Use this URL to cite or link to this record in EThOS:
Title: The use of hypnosis as an auto-ethnographic modality in the exploration and management of overweight and obesity : selected case studies
Author: Entwistle, P. A.
ISNI:       0000 0004 5993 0579
Awarding Body: Liverpool John Moores University
Current Institution: Liverpool John Moores University
Date of Award: 2016
Availability of Full Text:
Access from EThOS:
Access from Institution:
The increasing incidence of obesity around the world has become a major problem with health and economic implications for most countries, and one which currently available methods of weight management including diet, exercise and lifestyle advice all seem incapable of controlling. The premise of this project was that some instances of adult obesity could be due to adverse, unresolved childhood traumas and experiences the consequences of which were continuing to act subconsciously in those individuals to impede effective and maintained adult weight loss; and that hypnosis was an appropriate exploratory tool for identifying and resolving these problems to facilitate more effectual weight management. For this purpose a group of seven overweight female volunteers were invited to undertake a series of “state”, dissociative hypnosis sessions involving regression back through their childhood and early adulthood. The resulting recalled autobiography from each participant’s series of hypnosis sessions was recorded, transcribed and analysed to constitute a piece of narrative autoethnography of their childhood past. All seven participants in this project were able to utilise hypnosis effectively to enable them to recall barely remembered past events, feelings and connections which, they realised for the first time as adults, had had a major and long-lasting impact on how they felt about food, their body weight or their body image. Hypnotically recalled memories of guilt and anger were associated with dysfunctional family relationships and childhood eating experiences. For most of these participants the strength of the association between these past times and feelings, and their current long-term overweight problem came as a total surprise. Even in advance of any weight loss most participants were inspired by their discoveries and felt that the telling of this hidden story had had a transformative benefit for them in bringing about reconciliation with the past, understanding of the present and planning for their future. These narrative accounts and results suggest that hypnosis might have wider application for use as an ethnological modality in sociology and health studies more generally.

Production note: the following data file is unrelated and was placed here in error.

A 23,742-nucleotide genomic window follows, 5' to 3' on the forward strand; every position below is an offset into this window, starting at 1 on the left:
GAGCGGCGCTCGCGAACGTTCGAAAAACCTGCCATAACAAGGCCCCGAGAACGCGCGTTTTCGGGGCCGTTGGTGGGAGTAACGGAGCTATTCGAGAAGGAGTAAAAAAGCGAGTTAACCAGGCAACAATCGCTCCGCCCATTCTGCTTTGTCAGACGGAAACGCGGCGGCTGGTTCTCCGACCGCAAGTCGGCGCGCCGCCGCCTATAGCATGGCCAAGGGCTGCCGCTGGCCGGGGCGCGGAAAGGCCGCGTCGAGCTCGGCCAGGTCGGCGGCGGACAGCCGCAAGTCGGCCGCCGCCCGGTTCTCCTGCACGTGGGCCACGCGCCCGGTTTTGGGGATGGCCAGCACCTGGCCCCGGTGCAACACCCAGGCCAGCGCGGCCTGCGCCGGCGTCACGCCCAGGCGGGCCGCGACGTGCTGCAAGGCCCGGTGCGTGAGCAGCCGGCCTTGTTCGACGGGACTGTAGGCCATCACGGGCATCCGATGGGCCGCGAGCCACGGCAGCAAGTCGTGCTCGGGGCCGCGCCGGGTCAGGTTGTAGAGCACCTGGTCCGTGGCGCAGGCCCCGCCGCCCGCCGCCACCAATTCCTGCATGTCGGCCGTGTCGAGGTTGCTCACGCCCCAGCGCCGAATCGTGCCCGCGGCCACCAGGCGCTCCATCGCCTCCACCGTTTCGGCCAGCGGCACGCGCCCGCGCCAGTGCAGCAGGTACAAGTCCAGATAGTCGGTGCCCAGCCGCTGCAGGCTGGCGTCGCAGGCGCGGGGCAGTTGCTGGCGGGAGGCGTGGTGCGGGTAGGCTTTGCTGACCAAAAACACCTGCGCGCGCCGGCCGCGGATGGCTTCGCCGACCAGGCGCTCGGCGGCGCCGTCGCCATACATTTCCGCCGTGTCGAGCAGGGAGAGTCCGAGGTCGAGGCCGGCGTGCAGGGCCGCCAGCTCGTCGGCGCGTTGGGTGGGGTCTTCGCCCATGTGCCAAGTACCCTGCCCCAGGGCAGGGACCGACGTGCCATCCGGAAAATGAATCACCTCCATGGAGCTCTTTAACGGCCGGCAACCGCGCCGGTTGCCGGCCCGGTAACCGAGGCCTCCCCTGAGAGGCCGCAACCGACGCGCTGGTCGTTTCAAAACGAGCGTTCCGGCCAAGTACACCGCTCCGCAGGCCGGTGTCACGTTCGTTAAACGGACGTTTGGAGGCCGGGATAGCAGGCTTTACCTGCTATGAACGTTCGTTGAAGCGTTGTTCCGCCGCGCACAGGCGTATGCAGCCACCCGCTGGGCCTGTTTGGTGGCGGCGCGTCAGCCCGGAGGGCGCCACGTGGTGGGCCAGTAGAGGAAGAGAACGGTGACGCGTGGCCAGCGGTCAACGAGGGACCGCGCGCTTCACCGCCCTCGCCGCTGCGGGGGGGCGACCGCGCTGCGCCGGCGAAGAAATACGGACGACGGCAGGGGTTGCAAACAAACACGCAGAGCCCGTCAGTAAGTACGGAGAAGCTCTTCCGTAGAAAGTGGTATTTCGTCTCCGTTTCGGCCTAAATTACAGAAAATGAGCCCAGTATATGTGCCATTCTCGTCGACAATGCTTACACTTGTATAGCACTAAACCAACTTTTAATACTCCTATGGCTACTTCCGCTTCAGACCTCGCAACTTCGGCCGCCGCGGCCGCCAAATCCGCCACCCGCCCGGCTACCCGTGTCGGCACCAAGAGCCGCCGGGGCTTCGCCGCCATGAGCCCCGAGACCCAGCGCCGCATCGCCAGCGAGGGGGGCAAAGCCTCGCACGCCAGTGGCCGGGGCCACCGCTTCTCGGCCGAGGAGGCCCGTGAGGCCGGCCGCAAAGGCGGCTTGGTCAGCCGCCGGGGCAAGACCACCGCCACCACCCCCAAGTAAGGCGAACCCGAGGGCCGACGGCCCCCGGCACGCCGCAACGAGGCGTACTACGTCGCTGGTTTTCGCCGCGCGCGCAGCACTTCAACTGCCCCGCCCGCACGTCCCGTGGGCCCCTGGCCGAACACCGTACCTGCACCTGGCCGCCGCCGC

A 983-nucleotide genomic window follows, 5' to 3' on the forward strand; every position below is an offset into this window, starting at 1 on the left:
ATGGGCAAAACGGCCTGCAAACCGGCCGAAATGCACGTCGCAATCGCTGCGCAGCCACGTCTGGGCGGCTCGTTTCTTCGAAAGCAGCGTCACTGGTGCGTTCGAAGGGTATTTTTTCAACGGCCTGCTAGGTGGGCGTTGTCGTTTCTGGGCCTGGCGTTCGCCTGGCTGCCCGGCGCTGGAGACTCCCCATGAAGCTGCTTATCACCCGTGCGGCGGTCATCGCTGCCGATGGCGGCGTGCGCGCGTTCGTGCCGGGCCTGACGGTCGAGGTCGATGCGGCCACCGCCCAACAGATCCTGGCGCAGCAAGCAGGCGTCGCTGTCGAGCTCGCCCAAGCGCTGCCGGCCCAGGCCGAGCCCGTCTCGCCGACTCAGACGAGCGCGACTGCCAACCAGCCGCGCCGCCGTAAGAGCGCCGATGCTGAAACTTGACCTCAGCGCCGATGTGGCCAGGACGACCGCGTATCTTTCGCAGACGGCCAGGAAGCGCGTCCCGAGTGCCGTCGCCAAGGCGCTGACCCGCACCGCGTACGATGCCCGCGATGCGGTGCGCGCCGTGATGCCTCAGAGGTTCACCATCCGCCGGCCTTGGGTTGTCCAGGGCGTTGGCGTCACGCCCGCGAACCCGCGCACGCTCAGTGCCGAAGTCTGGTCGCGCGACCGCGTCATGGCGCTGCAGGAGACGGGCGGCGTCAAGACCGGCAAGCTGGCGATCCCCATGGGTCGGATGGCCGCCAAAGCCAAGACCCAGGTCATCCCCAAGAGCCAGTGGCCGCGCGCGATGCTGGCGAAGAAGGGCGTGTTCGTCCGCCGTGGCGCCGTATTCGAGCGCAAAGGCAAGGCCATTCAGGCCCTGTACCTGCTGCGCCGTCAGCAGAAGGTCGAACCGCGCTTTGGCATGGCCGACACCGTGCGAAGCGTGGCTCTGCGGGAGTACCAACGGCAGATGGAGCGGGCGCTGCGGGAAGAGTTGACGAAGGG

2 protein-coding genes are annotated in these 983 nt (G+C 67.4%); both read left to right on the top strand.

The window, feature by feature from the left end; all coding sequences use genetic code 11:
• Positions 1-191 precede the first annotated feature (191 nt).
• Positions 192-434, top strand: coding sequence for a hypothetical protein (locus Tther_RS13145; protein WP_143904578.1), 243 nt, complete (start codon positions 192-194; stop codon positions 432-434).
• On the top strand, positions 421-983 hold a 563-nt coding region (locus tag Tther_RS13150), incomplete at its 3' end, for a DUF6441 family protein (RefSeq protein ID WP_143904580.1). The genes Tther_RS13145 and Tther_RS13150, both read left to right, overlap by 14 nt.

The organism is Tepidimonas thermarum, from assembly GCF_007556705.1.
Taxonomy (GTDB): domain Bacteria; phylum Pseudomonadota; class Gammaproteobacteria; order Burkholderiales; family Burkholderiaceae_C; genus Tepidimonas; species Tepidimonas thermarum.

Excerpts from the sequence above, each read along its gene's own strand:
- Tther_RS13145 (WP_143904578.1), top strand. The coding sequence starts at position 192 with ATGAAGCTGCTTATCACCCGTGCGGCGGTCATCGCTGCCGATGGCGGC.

Supervisor: Davies, I. ; Abayomi, J. ; Sparkes, A. Sponsor: Not available
Qualification Name: Thesis (Ph.D.) Qualification Level: Doctoral
Keywords: BF Psychology ; RA0421 Public health. Hygiene. Preventive Medicine ; RC0321 Neuroscience. Biological psychiatry. Neuropsychiatry